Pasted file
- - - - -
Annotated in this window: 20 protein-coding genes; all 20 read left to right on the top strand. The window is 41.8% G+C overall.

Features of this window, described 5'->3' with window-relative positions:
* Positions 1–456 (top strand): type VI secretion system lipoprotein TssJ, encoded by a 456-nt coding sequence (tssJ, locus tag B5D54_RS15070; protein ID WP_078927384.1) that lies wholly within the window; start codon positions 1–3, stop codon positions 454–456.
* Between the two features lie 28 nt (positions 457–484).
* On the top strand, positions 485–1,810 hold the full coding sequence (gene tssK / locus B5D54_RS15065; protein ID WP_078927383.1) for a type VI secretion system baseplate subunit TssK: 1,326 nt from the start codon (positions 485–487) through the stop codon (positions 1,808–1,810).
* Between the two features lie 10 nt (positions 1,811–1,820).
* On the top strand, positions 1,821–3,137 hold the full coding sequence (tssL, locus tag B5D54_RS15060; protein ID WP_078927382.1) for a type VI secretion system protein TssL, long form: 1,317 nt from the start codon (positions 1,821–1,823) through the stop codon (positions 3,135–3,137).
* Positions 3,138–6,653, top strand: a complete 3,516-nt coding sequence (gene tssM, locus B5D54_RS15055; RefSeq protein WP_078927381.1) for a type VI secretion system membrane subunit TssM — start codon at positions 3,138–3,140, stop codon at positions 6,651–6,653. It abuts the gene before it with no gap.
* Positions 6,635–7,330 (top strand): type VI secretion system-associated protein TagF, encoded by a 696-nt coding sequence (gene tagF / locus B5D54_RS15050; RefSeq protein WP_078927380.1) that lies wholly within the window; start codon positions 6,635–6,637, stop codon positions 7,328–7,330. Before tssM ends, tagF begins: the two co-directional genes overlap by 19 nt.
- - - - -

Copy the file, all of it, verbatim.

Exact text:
Annotated in this window: 20 protein-coding genes; all 20 read left to right on the top strand. The window is 41.8% G+C overall.

Features of this window, described 5'->3' with window-relative positions:
* Positions 1–456 (top strand): type VI secretion system lipoprotein TssJ, encoded by a 456-nt coding sequence (tssJ, locus tag B5D54_RS15070; protein ID WP_078927384.1) that lies wholly within the window; start codon positions 1–3, stop codon positions 454–456.
* Between the two features lie 28 nt (positions 457–484).
* On the top strand, positions 485–1,810 hold the full coding sequence (gene tssK / locus B5D54_RS15065; protein ID WP_078927383.1) for a type VI secretion system baseplate subunit TssK: 1,326 nt from the start codon (positions 485–487) through the stop codon (positions 1,808–1,810).
* Between the two features lie 10 nt (positions 1,811–1,820).
* On the top strand, positions 1,821–3,137 hold the full coding sequence (tssL, locus tag B5D54_RS15060; protein ID WP_078927382.1) for a type VI secretion system protein TssL, long form: 1,317 nt from the start codon (positions 1,821–1,823) through the stop codon (positions 3,135–3,137).
* Positions 3,138–6,653, top strand: a complete 3,516-nt coding sequence (gene tssM, locus B5D54_RS15055; RefSeq protein WP_078927381.1) for a type VI secretion system membrane subunit TssM — start codon at positions 3,138–3,140, stop codon at positions 6,651–6,653. It abuts the gene before it with no gap.
* Positions 6,635–7,330 (top strand): type VI secretion system-associated protein TagF, encoded by a 696-nt coding sequence (gene tagF / locus B5D54_RS15050; RefSeq protein WP_078927380.1) that lies wholly within the window; start codon positions 6,635–6,637, stop codon positions 7,328–7,330. Before tssM ends, tagF begins: the two co-directional genes overlap by 19 nt.